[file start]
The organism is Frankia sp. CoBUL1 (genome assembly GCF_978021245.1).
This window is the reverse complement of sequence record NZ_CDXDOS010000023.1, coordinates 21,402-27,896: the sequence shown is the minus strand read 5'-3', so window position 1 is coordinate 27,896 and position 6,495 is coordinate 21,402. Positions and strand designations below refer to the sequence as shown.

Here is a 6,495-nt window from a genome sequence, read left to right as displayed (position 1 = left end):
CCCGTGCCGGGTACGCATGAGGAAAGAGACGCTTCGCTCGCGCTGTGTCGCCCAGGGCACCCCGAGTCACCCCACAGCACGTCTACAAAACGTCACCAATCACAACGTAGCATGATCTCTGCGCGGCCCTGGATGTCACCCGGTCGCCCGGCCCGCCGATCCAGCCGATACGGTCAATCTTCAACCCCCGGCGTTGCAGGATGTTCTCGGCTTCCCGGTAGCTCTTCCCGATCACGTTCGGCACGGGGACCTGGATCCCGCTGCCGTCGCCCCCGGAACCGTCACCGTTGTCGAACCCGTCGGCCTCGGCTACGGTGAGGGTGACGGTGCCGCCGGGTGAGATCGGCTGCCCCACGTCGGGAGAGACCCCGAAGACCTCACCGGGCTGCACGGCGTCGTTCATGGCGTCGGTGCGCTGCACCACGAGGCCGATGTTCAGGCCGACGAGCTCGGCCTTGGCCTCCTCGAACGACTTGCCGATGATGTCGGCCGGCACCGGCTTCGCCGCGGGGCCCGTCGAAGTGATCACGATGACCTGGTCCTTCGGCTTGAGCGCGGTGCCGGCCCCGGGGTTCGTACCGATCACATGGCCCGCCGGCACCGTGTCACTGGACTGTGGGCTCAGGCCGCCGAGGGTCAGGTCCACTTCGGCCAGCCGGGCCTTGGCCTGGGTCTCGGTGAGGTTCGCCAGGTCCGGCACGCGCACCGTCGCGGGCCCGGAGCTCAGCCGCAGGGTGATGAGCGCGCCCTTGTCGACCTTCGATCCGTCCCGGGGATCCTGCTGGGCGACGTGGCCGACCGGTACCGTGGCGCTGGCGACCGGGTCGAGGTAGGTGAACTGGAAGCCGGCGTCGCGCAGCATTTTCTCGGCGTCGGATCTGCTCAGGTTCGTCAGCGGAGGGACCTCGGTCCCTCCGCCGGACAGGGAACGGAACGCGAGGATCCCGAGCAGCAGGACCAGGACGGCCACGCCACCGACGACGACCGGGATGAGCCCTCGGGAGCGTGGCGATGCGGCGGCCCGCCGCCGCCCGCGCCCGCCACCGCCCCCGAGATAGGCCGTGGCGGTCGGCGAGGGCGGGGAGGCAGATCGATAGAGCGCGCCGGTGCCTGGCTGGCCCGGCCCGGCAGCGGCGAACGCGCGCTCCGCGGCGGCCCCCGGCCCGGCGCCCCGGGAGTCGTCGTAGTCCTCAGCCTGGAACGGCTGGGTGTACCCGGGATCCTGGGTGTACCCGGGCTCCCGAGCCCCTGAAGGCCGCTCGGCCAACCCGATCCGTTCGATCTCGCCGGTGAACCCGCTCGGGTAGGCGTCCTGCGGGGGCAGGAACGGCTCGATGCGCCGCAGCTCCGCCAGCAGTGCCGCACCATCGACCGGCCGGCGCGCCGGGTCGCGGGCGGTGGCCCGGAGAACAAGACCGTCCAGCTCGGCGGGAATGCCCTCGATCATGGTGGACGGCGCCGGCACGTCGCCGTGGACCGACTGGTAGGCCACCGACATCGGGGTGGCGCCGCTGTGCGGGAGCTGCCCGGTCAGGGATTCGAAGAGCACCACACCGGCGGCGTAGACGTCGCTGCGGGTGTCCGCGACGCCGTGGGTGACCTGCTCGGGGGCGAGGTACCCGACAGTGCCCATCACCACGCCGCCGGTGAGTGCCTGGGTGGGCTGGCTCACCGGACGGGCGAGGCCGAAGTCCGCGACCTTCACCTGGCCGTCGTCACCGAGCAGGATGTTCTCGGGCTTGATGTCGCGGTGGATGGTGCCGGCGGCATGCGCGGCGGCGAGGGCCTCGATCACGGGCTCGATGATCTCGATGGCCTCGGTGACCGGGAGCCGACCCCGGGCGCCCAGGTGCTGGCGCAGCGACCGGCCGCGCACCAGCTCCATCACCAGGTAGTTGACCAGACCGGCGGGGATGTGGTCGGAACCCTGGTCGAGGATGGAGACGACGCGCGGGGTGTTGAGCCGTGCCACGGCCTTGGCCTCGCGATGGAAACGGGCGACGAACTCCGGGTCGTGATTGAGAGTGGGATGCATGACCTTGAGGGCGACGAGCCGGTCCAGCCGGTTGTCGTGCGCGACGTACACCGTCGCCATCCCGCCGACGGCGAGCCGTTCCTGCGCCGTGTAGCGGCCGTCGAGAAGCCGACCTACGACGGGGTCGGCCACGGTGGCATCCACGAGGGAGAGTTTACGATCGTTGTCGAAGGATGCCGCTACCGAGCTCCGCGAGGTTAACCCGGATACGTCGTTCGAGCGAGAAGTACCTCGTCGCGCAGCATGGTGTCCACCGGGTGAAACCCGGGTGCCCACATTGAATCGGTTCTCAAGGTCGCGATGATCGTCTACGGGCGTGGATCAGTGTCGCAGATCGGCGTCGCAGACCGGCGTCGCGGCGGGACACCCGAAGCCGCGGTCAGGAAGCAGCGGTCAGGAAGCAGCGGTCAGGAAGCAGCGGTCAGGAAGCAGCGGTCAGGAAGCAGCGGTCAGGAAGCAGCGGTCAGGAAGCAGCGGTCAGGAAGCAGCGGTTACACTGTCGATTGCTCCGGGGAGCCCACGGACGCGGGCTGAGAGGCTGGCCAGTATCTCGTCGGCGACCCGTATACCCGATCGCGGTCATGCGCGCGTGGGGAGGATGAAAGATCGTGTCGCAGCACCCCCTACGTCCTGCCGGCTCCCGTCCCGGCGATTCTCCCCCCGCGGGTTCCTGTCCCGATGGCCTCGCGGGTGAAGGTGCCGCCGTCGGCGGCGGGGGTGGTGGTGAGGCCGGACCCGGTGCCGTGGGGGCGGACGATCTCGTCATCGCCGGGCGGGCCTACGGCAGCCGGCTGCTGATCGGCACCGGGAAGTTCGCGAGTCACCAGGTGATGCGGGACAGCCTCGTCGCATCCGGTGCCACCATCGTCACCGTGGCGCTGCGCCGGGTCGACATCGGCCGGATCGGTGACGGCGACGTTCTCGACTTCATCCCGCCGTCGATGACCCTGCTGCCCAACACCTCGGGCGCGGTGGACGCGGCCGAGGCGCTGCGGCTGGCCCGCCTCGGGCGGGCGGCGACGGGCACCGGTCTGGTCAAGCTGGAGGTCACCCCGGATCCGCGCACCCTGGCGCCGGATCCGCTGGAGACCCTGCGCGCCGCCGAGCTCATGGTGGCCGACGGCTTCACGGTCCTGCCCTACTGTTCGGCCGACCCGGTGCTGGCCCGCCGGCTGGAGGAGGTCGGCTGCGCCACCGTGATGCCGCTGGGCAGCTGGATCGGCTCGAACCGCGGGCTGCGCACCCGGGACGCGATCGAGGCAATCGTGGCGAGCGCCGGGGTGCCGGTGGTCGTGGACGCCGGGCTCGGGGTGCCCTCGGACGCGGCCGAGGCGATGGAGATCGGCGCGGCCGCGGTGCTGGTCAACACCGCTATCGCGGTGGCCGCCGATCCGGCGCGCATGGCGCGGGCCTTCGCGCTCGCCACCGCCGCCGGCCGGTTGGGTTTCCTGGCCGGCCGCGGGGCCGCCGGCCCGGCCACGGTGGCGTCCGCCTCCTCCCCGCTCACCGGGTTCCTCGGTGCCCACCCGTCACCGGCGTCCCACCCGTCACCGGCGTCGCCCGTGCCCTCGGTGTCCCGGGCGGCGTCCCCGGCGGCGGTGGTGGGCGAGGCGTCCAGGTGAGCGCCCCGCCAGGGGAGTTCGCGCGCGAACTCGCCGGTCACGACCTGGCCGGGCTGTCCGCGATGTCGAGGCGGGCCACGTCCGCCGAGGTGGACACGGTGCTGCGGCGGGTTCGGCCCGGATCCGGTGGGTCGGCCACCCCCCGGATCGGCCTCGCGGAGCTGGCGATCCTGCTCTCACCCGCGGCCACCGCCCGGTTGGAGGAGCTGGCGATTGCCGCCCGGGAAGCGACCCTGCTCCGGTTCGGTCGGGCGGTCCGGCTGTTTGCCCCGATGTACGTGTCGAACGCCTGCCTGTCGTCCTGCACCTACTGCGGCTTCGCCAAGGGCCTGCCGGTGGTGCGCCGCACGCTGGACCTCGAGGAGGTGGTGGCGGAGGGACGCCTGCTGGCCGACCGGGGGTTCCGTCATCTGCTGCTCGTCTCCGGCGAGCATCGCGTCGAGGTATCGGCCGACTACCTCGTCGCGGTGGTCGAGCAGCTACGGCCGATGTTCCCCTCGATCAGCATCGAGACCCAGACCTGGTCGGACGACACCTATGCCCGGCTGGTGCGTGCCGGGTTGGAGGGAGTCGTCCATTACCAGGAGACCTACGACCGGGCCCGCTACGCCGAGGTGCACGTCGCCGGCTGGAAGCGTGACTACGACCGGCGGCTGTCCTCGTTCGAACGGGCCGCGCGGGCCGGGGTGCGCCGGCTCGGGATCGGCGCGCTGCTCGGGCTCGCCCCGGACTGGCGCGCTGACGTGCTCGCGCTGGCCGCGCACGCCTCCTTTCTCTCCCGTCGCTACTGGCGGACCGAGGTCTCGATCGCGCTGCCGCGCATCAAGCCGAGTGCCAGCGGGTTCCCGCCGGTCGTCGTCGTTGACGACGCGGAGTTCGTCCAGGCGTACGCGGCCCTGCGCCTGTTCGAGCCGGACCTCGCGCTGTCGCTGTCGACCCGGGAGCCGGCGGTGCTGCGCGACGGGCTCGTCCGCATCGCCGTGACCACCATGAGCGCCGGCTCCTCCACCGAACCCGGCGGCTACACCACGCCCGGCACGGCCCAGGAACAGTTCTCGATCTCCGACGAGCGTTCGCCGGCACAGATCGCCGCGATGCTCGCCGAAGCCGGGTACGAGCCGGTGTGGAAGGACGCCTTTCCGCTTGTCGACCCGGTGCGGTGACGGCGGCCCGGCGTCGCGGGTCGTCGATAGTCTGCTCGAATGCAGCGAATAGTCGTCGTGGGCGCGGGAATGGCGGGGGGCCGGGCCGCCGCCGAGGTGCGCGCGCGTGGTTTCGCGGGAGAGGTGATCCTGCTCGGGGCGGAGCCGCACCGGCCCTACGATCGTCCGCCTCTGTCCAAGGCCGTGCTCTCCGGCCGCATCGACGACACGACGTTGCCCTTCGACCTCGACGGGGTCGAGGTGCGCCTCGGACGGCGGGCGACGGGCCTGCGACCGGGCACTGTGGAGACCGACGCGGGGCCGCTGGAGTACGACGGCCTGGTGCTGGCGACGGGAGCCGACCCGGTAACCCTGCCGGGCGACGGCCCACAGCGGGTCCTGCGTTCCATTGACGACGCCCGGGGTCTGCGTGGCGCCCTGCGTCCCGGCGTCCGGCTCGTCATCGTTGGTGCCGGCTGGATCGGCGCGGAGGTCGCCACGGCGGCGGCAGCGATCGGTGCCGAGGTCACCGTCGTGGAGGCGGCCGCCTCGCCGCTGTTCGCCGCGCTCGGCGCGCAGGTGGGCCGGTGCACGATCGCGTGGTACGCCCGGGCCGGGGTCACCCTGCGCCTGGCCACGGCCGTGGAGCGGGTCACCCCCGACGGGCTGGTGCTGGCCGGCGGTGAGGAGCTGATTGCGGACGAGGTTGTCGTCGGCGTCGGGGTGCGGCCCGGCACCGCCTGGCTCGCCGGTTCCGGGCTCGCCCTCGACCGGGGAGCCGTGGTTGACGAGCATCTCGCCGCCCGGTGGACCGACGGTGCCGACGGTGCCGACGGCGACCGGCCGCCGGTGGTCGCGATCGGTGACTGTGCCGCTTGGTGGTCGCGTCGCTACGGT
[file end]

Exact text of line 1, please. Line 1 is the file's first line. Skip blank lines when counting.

The organism is Frankia sp. CoBUL1 (genome assembly GCF_978021245.1).